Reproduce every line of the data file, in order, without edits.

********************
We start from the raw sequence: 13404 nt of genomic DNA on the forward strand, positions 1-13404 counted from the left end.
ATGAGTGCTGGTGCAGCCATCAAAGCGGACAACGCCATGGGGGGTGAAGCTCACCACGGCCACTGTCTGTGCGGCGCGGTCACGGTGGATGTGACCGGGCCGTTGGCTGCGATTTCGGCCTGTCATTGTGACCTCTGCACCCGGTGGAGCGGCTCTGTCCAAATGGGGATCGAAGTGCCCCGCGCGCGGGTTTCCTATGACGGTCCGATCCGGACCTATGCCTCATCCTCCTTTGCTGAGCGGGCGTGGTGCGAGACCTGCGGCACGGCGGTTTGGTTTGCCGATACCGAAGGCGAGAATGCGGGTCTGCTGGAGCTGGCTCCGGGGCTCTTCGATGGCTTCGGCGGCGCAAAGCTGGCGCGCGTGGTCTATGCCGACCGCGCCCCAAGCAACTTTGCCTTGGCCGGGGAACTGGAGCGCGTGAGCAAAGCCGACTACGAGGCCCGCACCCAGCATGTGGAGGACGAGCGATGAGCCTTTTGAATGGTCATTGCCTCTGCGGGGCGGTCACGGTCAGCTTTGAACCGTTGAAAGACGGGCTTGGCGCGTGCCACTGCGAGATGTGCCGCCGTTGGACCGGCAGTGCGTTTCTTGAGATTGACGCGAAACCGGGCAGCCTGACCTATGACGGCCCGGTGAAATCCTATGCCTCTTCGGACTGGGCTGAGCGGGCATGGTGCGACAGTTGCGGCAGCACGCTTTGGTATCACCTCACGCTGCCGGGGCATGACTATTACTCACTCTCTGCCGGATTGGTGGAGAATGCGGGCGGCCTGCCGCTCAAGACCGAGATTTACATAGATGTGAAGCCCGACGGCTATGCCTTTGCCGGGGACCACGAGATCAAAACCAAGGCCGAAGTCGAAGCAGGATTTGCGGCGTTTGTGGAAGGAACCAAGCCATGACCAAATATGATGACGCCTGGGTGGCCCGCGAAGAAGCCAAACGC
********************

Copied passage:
We start from the raw sequence: 13404 nt of genomic DNA on the forward strand, positions 1-13404 counted from the left end.
ATGAGTGCTGGTGCAGCCATCAAAGCGGACAACGCCATGGGGGGTGAAGCTCACCACGGCCACTGTCTGTGCGGCGCGGTCACGGTGGATGTGACCGGGCCGTTGGCTGCGATTTCGGCCTGTCATTGTGACCTCTGCACCCGGTGGAGCGGCTCTGTCCAAATGGGGATCGAAGTGCCCCGCGCGCGGGTTTCCTATGACGGTCCGATCCGGACCTATGCCTCATCCTCCTTTGCTGAGCGGGCGTGGTGCGAGACCTGCGGCACGGCGGTTTGGTTTGCCGATACCGAAGGCGAGAATGCGGGTCTGCTGGAGCTGGCTCCGGGGCTCTTCGATGGCTTCGGCGGCGCAAAGCTGGCGCGCGTGGTCTATGCCGACCGCGCCCCAAGCAACTTTGCCTTGGCCGGGGAACTGGAGCGCGTGAGCAAAGCCGACTACGAGGCCCGCACCCAGCATGTGGAGGACGAGCGATGAGCCTTTTGAATGGTCATTGCCTCTGCGGGGCGGTCACGGTCAGCTTTGAACCGTTGAAAGACGGGCTTGGCGCGTGCCACTGCGAGATGTGCCGCCGTTGGACCGGCAGTGCGTTTCTTGAGATTGACGCGAAACCGGGCAGCCTGACCTATGACGGCCCGGTGAAATCCTATGCCTCTTCGGACTGGGCTGAGCGGGCATGGTGCGACAGTTGCGGCAGCACGCTTTGGTATCACCTCACGCTGCCGGGGCATGACTATTACTCACTCTCTGCCGGATTGGTGGAGAATGCGGGCGGCCTGCCGCTCAAGACCGAGATTTACATAGATGTGAAGCCCGACGGCTATGCCTTTGCCGGGGACCACGAGATCAAAACCAAGGCCGAAGTCGAAGCAGGATTTGCGGCGTTTGTGGAAGGAACCAAGCCATGACCAAATATGATGACGCCTGGGTGGCCCGCGAAGAAGCCAAACGC